Last year, the balloon burst and a lot of companies had to scale back on their investments. This meant that if senior leaders [in large companies] weren’t invested in DEI, it was an easy thing to cut as it’s not necessarily revenue-generating and is often seen as a nice-to-have. For many start-ups and scale-ups, it was about being in survival mode, so DEI went down the agenda across the board. There’s a direct correlation in my mind between the drop and cutting DEI programmes as it affects recruitment and up-skilling.

Exploring DEI pushback

At the same time though, she believes such an approach is short-sighted, not least in the US where demographics are likely to change significantly over the next 20 years:

Over the next decade or two, the US and UK will become more diverse. By the 2050s, the US population will be less than 50% white, and the UK will see a significant hike in diversity too. So, making severe cuts in DEI may be a short-term winner in uncertain economic times, but it’s a long-term loser as DEI ultimately affects the bottom line.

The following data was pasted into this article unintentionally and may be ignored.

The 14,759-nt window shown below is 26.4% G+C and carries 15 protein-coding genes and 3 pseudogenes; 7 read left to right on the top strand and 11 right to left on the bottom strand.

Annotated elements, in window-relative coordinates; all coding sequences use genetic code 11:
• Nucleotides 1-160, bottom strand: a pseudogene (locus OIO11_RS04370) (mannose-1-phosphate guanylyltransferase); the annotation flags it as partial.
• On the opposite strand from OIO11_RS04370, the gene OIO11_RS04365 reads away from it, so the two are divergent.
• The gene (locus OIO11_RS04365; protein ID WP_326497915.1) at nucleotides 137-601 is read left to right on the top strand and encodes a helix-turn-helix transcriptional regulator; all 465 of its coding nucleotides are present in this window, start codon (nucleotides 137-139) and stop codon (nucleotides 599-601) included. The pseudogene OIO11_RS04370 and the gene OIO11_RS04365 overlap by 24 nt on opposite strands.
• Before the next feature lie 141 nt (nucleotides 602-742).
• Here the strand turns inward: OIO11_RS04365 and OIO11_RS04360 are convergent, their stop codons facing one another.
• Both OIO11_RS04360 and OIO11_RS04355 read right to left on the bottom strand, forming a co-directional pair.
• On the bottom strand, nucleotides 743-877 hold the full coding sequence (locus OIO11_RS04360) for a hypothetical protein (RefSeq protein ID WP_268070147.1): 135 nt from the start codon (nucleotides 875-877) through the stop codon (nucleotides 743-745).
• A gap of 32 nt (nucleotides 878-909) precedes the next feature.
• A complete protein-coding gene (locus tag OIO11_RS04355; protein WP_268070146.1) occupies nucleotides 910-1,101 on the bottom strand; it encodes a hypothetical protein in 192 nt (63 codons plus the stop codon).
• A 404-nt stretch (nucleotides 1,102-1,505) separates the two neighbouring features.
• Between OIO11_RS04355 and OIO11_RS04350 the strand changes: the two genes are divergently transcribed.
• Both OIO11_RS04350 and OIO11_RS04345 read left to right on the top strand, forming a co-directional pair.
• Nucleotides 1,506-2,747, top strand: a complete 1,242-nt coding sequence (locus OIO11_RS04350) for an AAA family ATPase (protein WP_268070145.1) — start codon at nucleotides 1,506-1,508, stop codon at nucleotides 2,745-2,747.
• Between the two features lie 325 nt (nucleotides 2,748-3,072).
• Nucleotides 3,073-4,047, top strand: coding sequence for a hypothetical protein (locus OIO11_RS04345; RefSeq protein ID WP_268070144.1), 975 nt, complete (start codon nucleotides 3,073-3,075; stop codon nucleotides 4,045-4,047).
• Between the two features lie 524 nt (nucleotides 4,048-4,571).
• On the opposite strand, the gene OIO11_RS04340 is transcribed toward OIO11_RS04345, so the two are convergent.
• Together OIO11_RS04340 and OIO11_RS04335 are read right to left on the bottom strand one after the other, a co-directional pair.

But it is not just economic circumstances that are leading to DEI pushback, believes Chandra Robinson, Vice President and Team Manager of Gartner’s HR practice. For instance, she says:

Following heightened attention in 2020, DEI initiatives have been plagued by a sense of disillusionment and, as many leaders have historically feared getting things wrong here, it’s caused reluctance to pursue meaningful actions. However, DEI is still on the corporate agenda. In a polling webinar in August, 71% of HR leaders reported their organization’s commitment to DEI had not changed. 

Another common reason for pushback is miscommunication, which tends to lead to misunderstandings. Robinson explains:

Employees from traditionally dominant social groups may resist DEI if they perceive it to be a threat to their positive self-views, when they feel blamed or shamed for DEI challenges, or when they misinterpret it as a threat to their existing positions.

DEI at the center of political discourse